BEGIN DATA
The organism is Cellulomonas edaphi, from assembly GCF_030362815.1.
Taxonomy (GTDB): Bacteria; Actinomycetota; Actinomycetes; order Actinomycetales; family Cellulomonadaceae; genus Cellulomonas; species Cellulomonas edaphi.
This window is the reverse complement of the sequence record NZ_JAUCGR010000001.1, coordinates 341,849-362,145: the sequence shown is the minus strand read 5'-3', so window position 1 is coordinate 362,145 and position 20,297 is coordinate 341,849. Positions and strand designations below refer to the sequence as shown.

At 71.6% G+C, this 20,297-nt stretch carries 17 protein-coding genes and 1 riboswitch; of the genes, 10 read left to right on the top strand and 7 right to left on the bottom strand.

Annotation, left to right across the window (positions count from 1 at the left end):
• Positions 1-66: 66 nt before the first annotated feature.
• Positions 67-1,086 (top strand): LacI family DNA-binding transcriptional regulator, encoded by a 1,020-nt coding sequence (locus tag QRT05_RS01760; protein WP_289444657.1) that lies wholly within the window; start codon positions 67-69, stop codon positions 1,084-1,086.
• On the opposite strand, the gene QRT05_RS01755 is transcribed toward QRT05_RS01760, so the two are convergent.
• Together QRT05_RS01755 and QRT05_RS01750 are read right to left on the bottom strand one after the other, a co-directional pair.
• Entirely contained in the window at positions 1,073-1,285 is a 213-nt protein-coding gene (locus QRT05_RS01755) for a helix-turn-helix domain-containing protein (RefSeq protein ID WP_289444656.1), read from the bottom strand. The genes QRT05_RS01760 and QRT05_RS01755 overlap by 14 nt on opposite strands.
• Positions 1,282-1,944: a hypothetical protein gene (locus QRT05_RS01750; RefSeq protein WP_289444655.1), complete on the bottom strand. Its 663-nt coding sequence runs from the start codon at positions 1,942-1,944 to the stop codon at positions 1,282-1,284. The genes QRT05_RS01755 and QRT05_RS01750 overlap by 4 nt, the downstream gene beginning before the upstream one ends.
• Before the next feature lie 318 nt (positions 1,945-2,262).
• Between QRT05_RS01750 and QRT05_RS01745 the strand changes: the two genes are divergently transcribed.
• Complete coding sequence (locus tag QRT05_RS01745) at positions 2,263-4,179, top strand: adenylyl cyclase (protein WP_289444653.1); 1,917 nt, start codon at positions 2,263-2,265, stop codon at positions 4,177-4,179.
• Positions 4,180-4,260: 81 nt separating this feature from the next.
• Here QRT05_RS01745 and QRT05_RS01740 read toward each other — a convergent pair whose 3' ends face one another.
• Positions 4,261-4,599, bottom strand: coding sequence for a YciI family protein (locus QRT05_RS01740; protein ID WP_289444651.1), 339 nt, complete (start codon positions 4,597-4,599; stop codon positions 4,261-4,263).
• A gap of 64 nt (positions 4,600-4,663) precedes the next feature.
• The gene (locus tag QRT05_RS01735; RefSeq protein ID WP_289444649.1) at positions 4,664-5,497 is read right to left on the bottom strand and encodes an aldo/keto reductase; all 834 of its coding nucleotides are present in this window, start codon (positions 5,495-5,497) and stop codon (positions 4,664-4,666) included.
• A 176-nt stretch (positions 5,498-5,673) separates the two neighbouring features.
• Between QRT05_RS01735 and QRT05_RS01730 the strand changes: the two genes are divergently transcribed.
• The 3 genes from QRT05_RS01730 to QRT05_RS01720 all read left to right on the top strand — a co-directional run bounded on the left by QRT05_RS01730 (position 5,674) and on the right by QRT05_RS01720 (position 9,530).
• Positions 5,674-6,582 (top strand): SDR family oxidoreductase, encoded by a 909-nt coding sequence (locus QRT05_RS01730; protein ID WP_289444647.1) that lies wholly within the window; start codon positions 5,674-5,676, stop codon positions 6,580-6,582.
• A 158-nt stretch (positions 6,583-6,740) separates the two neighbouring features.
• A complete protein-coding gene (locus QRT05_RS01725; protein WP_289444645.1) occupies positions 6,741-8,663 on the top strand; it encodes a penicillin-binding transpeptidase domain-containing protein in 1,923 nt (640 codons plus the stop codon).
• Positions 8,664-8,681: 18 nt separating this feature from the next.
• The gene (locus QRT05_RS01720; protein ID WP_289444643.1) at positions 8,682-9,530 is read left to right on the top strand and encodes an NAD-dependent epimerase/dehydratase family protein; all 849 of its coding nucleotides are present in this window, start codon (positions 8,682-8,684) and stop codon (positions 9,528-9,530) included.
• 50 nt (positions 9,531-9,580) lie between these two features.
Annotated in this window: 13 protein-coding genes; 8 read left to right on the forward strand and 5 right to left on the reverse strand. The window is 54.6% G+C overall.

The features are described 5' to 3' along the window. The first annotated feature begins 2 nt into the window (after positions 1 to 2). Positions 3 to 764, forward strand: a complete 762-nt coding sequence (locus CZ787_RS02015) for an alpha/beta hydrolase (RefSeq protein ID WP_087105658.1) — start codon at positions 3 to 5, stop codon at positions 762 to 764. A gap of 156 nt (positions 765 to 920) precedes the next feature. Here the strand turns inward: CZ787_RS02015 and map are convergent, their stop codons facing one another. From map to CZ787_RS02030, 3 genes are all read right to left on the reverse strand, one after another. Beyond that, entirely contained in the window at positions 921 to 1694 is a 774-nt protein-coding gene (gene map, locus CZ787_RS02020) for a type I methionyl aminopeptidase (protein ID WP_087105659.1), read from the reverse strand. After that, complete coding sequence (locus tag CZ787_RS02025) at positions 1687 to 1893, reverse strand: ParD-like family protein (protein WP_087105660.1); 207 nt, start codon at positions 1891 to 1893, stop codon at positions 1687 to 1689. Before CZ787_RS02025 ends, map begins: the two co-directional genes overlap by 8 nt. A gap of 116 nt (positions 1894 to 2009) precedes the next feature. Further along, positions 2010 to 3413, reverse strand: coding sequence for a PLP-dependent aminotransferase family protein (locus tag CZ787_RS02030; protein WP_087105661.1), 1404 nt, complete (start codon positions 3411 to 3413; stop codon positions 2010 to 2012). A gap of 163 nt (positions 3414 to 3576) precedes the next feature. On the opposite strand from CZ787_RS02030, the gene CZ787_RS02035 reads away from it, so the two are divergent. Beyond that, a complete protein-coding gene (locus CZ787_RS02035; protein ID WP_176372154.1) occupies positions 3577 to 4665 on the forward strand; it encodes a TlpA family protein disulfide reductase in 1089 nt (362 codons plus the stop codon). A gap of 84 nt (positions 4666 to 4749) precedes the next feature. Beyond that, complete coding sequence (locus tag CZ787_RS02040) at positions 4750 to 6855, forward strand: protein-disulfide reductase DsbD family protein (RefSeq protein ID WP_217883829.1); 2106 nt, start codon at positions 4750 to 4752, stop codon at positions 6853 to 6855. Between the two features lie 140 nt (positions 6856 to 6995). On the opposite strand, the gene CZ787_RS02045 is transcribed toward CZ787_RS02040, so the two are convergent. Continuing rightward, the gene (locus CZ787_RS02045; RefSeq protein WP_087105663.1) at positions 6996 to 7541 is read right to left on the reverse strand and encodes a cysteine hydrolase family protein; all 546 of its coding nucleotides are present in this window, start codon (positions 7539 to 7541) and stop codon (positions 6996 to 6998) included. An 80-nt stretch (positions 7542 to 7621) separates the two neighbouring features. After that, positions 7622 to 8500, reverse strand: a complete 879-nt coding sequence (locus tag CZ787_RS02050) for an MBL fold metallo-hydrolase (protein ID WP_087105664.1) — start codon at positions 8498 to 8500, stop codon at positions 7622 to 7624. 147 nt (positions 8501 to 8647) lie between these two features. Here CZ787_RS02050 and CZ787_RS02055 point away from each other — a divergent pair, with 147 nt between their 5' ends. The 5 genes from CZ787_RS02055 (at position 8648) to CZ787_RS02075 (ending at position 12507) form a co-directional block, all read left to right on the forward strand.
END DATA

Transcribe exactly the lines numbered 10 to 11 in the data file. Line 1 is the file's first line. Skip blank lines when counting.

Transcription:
• Entirely contained in the window at positions 1,073-1,285 is a 213-nt protein-coding gene (locus QRT05_RS01755) for a helix-turn-helix domain-containing protein (RefSeq protein ID WP_289444656.1), read from the bottom strand. The genes QRT05_RS01760 and QRT05_RS01755 overlap by 14 nt on opposite strands.
• Positions 1,282-1,944: a hypothetical protein gene (locus QRT05_RS01750; RefSeq protein WP_289444655.1), complete on the bottom strand. Its 663-nt coding sequence runs from the start codon at positions 1,942-1,944 to the stop codon at positions 1,282-1,284. The genes QRT05_RS01755 and QRT05_RS01750 overlap by 4 nt, the downstream gene beginning before the upstream one ends.